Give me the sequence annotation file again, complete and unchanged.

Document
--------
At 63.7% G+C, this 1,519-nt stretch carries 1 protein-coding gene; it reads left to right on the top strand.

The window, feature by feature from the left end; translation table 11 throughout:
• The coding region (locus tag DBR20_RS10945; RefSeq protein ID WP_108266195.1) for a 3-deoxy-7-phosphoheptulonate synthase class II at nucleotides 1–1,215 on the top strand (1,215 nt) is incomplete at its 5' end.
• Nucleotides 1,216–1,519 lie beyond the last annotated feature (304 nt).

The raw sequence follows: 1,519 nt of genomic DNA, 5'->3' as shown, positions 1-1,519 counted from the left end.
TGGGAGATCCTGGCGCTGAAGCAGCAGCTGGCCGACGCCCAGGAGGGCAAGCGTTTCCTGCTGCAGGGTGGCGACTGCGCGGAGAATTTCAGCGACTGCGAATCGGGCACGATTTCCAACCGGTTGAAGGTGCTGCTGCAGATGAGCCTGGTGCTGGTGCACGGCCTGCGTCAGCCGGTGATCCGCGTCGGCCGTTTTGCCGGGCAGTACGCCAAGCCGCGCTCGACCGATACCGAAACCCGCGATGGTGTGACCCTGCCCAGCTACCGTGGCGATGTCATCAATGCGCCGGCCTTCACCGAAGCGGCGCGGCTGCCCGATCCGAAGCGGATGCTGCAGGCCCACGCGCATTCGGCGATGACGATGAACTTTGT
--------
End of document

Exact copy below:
At 63.7% G+C, this 1,519-nt stretch carries 1 protein-coding gene; it reads left to right on the top strand.

The window, feature by feature from the left end; translation table 11 throughout:
• The coding region (locus tag DBR20_RS10945; RefSeq protein ID WP_108266195.1) for a 3-deoxy-7-phosphoheptulonate synthase class II at nucleotides 1–1,215 on the top strand (1,215 nt) is incomplete at its 5' end.
• Nucleotides 1,216–1,519 lie beyond the last annotated feature (304 nt).

The raw sequence follows: 1,519 nt of genomic DNA, 5'->3' as shown, positions 1-1,519 counted from the left end.
TGGGAGATCCTGGCGCTGAAGCAGCAGCTGGCCGACGCCCAGGAGGGCAAGCGTTTCCTGCTGCAGGGTGGCGACTGCGCGGAGAATTTCAGCGACTGCGAATCGGGCACGATTTCCAACCGGTTGAAGGTGCTGCTGCAGATGAGCCTGGTGCTGGTGCACGGCCTGCGTCAGCCGGTGATCCGCGTCGGCCGTTTTGCCGGGCAGTACGCCAAGCCGCGCTCGACCGATACCGAAACCCGCGATGGTGTGACCCTGCCCAGCTACCGTGGCGATGTCATCAATGCGCCGGCCTTCACCGAAGCGGCGCGGCTGCCCGATCCGAAGCGGATGCTGCAGGCCCACGCGCATTCGGCGATGACGATGAACTTTGT